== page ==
Neck pain - no matter the position

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jfranci3
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Joined: Tue Jul 26, 2016 5:21 pm

by jfranci3

Miles - are you still working on your neck pain? 5 pages and I hadn't seen anyone ask about bar width. I had a lot of pain when I moved from 44cm to 42cm bars. It took a while for my trap muscles to adapt. The narrower bars extend the upper back muscles more. Maybe try doing your shorter rides with your hands spreadout more

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TheKaptone
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by TheKaptone

Just wanted to know what's the thoughts were on how long you should try each adjustment before deciding that it is not right. Does it come down to getting it right and everything feels great it does it takes days weeks months. There have been many suggestions on here as to what changes to try but I wanted to know how long to try each one

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Miles253
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by Miles253

jfranci3 wrote:Miles - are you still working on your neck pain? 5 pages and I hadn't seen anyone ask about bar width. I had a lot of pain when I moved from 44cm to 42cm bars. It took a while for my trap muscles to adapt. The narrower bars extend the upper back muscles more. Maybe try doing your shorter rides with your hands spreadout more
I still am yes, I run a 42cm bar and always have, fit my shoulders well.

Due to the pain mostly being at the spine, rather than across the shoulders, I would imagine that bars are the one thing I can rule out.

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diegogarcia
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by diegogarcia

Have already messaged about this, but try an SMP saddle if you can.

I spent years on a Romin ( first Romin bought in 2011) and migrated to power in 2015/16 when they came out and then back to a Romin as I felt the first power saddle not great though the arc version may be better.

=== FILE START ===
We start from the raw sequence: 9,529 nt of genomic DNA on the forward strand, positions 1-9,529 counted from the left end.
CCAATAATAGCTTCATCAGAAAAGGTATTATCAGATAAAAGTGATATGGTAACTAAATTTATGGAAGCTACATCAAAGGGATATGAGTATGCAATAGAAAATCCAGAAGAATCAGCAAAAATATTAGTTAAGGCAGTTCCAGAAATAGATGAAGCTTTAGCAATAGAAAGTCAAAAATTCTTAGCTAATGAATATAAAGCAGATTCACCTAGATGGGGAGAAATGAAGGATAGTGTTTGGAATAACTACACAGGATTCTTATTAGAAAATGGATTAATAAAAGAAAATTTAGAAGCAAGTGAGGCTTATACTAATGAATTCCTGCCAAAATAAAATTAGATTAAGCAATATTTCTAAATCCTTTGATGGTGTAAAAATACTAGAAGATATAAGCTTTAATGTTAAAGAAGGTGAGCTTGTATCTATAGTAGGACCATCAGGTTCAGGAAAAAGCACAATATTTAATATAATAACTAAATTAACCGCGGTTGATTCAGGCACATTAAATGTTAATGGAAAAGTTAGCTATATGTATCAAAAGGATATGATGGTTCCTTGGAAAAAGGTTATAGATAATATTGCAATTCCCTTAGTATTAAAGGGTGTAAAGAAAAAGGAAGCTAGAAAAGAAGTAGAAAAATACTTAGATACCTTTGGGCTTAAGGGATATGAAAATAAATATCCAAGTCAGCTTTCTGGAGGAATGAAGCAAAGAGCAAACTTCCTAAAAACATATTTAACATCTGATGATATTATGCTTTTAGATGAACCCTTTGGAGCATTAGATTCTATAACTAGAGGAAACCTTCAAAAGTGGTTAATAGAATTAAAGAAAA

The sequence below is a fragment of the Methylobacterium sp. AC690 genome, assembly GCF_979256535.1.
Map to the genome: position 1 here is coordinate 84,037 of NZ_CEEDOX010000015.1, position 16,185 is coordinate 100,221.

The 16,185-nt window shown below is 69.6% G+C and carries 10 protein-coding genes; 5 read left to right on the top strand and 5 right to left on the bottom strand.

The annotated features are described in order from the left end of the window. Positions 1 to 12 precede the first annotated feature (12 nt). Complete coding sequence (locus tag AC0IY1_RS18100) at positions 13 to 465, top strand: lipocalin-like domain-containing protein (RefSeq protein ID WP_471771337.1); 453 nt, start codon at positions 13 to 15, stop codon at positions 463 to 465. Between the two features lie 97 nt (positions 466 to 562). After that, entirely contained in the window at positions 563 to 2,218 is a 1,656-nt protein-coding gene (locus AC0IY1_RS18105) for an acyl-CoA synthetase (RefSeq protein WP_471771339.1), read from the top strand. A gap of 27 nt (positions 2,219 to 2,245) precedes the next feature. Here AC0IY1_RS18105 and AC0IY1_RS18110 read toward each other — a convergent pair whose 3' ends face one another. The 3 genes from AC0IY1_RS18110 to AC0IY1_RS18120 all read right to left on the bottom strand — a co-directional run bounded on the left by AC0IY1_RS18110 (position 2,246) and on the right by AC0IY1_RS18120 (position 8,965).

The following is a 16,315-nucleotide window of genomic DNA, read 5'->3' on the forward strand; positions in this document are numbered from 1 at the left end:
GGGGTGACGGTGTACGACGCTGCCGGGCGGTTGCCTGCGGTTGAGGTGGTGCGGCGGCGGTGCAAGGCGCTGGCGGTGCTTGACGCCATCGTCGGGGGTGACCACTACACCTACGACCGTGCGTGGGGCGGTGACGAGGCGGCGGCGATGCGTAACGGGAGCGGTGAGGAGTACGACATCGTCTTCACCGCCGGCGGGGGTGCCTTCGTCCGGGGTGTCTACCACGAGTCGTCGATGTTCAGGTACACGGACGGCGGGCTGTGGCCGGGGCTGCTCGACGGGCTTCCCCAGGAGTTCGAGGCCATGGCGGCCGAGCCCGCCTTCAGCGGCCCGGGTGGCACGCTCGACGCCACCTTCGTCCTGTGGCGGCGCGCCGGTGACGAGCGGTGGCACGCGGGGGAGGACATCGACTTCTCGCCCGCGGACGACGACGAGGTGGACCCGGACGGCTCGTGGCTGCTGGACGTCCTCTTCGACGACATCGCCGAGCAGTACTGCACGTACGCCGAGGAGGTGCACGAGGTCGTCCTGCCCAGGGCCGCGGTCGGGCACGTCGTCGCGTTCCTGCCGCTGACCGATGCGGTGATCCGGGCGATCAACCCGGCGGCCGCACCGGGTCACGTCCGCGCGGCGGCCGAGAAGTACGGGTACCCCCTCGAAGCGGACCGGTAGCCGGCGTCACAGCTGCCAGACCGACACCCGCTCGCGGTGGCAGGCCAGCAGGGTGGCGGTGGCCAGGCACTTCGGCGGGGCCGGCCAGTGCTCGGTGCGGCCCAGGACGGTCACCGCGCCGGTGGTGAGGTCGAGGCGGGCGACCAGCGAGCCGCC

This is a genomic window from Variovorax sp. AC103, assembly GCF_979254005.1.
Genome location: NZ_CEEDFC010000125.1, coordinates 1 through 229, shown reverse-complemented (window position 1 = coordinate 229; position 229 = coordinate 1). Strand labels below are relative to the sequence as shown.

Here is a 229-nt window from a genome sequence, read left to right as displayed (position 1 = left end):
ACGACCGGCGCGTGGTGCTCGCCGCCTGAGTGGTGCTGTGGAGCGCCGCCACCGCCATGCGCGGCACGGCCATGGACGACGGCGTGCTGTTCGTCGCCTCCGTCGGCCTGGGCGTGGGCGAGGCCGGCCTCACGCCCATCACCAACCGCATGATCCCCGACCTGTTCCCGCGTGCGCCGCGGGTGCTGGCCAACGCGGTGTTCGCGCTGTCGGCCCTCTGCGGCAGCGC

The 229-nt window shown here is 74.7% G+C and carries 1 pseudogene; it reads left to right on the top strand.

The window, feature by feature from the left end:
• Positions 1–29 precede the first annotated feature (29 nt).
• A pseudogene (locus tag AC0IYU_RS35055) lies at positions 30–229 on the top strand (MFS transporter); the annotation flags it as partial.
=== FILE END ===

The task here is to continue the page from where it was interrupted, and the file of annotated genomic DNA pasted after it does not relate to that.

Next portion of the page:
I went to see a local fitter about my neck and trap ache as I was finding it hard going in constant cycling neck ache. Have ridden solid miles since 2007 without a break and had a few frames come and go citing them as they cause of the neck issue. I currently ride a Trek Emonda SLR which is great.

We looked at my position and my reach was good on a 38.5cm reach bike, but he suggested that the Romin was not working for me at all and causing my pelvis to be lazy - what ever that means. So, I tried an SMP pro on the turbo and immediately felt the load on my shoulders go further down my spine and effectively stop pushing my traps into my neck. I did two 65 mile rides last week Tuesday and Thursday with 8000 feet of climbing over the two rides and my neck pain is effectively gone. There is a legacy of mild ache which a good physio will work out with massage but I am now as massive advocate of SMP saddles. A lot of reviews talk about saddles with regards to bum and balls etc but incredible what it does to the posterior chain further up the trunk as well as stabilising the rider when climbing and giving it the beans full gas.